Credit: Ted Eytan/CC BY-SA 2.0

Anti-LGBTQ laws in US prompt travel warning from UK's government

April 22, 2016

The British government has a new message for LGBTQ travelers going to North Carolina or Mississippi: caution.

This week, the UK’s Foreign Office updated its travel advisory for citizens, in the wake of recent laws enacted in both states that have come under criticism for targeting LGBTQ people.

“The US is an extremely diverse society and attitudes towards LGBT people differ hugely across the country,” the Foreign Office’s statement says.  

It went on to direct travelers to a website with general travel advice for the LGBTQ community.

“The advice just warns people – LGBT travelers – who are going to the United States, that not all of the United States is the same,” says Paul Barnes, Campaigns and Communications Director for the Gay European Tourism Association, which helped the UK Foreign Office produce the travel advisory.

“It’s not really about any difficulties,” Barnes adds, “it’s just saying you won’t really be welcome there. One of the things that is important to us is that we want to go on holiday to places where people welcome us.”

North Carolina’s HB2 Law, which took effect on April 1, bans local governments from adopting nondiscrimination measures that offer protections based on sexual orientation and gender identity.

On April 5, Mississippi Governor Phil Bryant signed into law HB 1523. The bill allows businesses in the state to refuse service to LGBTQ people based on religious beliefs.

That same day, during his daily press briefing, White House Press Secretary Josh Earnest gave this response when asked about Mississippi's new law:

“The president and the administration has long been on the side of justice and equality. And some of the laws that we’ve seen passed that target LGBT Americans are not consistent with those values of fairness and equality. And in some cases, those laws are outright mean-spirited, and it’s not something that most Americans are comfortable with.”

“The general view around the world,” says Barnes, “is that the US is a very open and welcoming destination. But we’re just pointing out that if you go to Mississippi or North Carolina, you might not be so welcome.” 

The US is not the only country to be the subject of such a travel warning from the British Foreign Office:

Russia

Homosexuality is legal in Russia, but there is still intolerance among some sections of the population. Be careful about public displays of affection. In June 2013 a law banning the promotion of ‘non-traditional sexual relations’ entered into force, but the definition and scope of prohibited activity is vague. Foreign nationals convicted under this law could face arrest and detention, fines and deportation. There have been reports that instances of harassment, threats, and acts of violence towards the LGBT community have increased following the introduction of the law.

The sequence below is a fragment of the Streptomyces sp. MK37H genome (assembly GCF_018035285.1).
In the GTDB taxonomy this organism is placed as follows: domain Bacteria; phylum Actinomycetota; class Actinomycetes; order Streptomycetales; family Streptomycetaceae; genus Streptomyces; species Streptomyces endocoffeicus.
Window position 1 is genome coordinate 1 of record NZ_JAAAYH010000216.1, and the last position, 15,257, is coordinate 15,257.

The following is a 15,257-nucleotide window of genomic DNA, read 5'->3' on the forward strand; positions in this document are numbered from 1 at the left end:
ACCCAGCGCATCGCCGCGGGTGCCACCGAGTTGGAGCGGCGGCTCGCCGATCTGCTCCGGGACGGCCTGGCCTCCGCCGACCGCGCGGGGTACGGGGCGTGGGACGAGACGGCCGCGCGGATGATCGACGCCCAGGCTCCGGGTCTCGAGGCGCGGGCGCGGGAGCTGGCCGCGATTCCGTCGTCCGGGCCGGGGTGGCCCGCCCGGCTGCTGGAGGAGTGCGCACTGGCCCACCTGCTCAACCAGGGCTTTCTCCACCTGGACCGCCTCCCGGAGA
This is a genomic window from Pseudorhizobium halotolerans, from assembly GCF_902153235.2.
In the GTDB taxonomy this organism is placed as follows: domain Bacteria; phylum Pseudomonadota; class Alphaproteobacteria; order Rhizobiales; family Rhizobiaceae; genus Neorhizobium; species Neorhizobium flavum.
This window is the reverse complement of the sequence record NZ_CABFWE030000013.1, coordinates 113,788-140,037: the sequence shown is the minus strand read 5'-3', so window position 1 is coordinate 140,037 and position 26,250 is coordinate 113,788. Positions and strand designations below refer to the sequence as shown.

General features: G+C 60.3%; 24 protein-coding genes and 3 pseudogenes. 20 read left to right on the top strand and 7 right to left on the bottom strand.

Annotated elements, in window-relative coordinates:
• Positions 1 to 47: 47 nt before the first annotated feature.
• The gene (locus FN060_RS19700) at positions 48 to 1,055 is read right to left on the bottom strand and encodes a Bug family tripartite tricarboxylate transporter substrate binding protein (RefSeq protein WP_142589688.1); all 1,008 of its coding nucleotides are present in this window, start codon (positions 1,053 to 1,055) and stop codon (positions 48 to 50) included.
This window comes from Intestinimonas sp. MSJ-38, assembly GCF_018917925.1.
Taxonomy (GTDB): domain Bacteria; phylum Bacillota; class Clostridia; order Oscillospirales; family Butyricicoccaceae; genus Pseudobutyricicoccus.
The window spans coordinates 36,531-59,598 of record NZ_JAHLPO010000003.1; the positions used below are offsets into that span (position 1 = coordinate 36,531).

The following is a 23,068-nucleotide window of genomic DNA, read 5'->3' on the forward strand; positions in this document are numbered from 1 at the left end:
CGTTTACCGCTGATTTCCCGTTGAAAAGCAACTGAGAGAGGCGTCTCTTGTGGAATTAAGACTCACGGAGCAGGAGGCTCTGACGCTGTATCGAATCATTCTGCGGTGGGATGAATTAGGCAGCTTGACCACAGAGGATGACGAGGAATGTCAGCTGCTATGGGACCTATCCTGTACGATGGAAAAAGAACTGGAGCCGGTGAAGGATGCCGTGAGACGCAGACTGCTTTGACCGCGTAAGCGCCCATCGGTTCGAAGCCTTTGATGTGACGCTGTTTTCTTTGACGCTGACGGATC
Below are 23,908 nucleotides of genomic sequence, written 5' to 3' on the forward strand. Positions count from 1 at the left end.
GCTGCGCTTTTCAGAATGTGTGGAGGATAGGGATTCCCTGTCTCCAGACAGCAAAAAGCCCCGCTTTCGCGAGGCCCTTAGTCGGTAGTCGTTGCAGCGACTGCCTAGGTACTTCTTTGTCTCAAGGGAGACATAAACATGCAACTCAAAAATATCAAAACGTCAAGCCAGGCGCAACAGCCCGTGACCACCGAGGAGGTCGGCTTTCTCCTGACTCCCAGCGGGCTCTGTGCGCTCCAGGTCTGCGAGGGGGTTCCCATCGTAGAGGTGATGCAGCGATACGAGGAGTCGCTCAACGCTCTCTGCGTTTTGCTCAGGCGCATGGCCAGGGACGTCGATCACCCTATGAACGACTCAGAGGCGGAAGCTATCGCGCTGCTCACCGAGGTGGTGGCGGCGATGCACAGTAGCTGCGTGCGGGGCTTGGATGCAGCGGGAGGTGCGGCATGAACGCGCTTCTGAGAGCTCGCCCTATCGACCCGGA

China

Homosexuality is not illegal although there are no specific laws in place to protect the rights of LGBT people.

Ukraine

Although homosexuality is not prohibited by law, public attitudes are less tolerant than in the UK and public displays of affection may attract negative attention. There is no provision under Ukrainian legislation guaranteeing freedom from discrimination on the grounds of sexual orientation and there has been an increase in intolerance towards the LGBT community.

Cameroon

Homosexuality is not widely accepted in central African society and sexual acts between members of the same sex are illegal in Cameroon. There were arrests and prosecutions of homosexuals during 2014 and a brutal murder of an LGBT activist in 2013.

Gambia

There is a zero tolerance towards LGBT people in The Gambia. The Gambian Criminal Code states that any person who has or attempts to have ‘carnal knowledge’ of any person ‘against the order of nature’ is guilty of a crime and could face 14 years’ imprisonment.


From PRI's The World ©2016 PRI


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